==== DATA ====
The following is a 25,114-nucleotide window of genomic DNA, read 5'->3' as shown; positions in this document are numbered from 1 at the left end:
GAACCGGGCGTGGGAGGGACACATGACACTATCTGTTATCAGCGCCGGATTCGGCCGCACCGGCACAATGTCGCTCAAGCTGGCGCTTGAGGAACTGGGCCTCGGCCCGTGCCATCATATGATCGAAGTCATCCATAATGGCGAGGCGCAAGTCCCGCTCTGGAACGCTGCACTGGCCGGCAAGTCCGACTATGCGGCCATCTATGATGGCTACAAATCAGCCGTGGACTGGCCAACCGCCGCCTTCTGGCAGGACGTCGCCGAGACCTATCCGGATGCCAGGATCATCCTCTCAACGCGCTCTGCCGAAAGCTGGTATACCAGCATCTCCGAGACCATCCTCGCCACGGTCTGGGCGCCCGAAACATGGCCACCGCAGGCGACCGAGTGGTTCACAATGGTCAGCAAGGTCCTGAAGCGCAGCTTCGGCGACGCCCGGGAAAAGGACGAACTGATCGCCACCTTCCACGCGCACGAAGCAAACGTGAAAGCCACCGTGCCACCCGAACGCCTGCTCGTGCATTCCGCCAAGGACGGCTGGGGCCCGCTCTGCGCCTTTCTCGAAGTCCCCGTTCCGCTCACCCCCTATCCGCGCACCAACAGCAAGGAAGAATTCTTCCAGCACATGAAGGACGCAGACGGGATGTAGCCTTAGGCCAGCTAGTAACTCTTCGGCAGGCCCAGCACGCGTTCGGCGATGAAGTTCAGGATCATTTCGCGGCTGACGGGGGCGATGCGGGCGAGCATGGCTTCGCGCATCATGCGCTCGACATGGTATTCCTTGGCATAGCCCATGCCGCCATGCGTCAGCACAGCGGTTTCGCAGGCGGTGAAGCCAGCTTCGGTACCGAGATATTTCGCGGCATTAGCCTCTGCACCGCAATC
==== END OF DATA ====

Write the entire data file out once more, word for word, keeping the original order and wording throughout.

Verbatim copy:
The following is a 25,114-nucleotide window of genomic DNA, read 5'->3' as shown; positions in this document are numbered from 1 at the left end:
GAACCGGGCGTGGGAGGGACACATGACACTATCTGTTATCAGCGCCGGATTCGGCCGCACCGGCACAATGTCGCTCAAGCTGGCGCTTGAGGAACTGGGCCTCGGCCCGTGCCATCATATGATCGAAGTCATCCATAATGGCGAGGCGCAAGTCCCGCTCTGGAACGCTGCACTGGCCGGCAAGTCCGACTATGCGGCCATCTATGATGGCTACAAATCAGCCGTGGACTGGCCAACCGCCGCCTTCTGGCAGGACGTCGCCGAGACCTATCCGGATGCCAGGATCATCCTCTCAACGCGCTCTGCCGAAAGCTGGTATACCAGCATCTCCGAGACCATCCTCGCCACGGTCTGGGCGCCCGAAACATGGCCACCGCAGGCGACCGAGTGGTTCACAATGGTCAGCAAGGTCCTGAAGCGCAGCTTCGGCGACGCCCGGGAAAAGGACGAACTGATCGCCACCTTCCACGCGCACGAAGCAAACGTGAAAGCCACCGTGCCACCCGAACGCCTGCTCGTGCATTCCGCCAAGGACGGCTGGGGCCCGCTCTGCGCCTTTCTCGAAGTCCCCGTTCCGCTCACCCCCTATCCGCGCACCAACAGCAAGGAAGAATTCTTCCAGCACATGAAGGACGCAGACGGGATGTAGCCTTAGGCCAGCTAGTAACTCTTCGGCAGGCCCAGCACGCGTTCGGCGATGAAGTTCAGGATCATTTCGCGGCTGACGGGGGCGATGCGGGCGAGCATGGCTTCGCGCATCATGCGCTCGACATGGTATTCCTTGGCATAGCCCATGCCGCCATGCGTCAGCACAGCGGTTTCGCAGGCGGTGAAGCCAGCTTCGGTACCGAGATATTTCGCGGCATTAGCCTCTGCACCGCAATC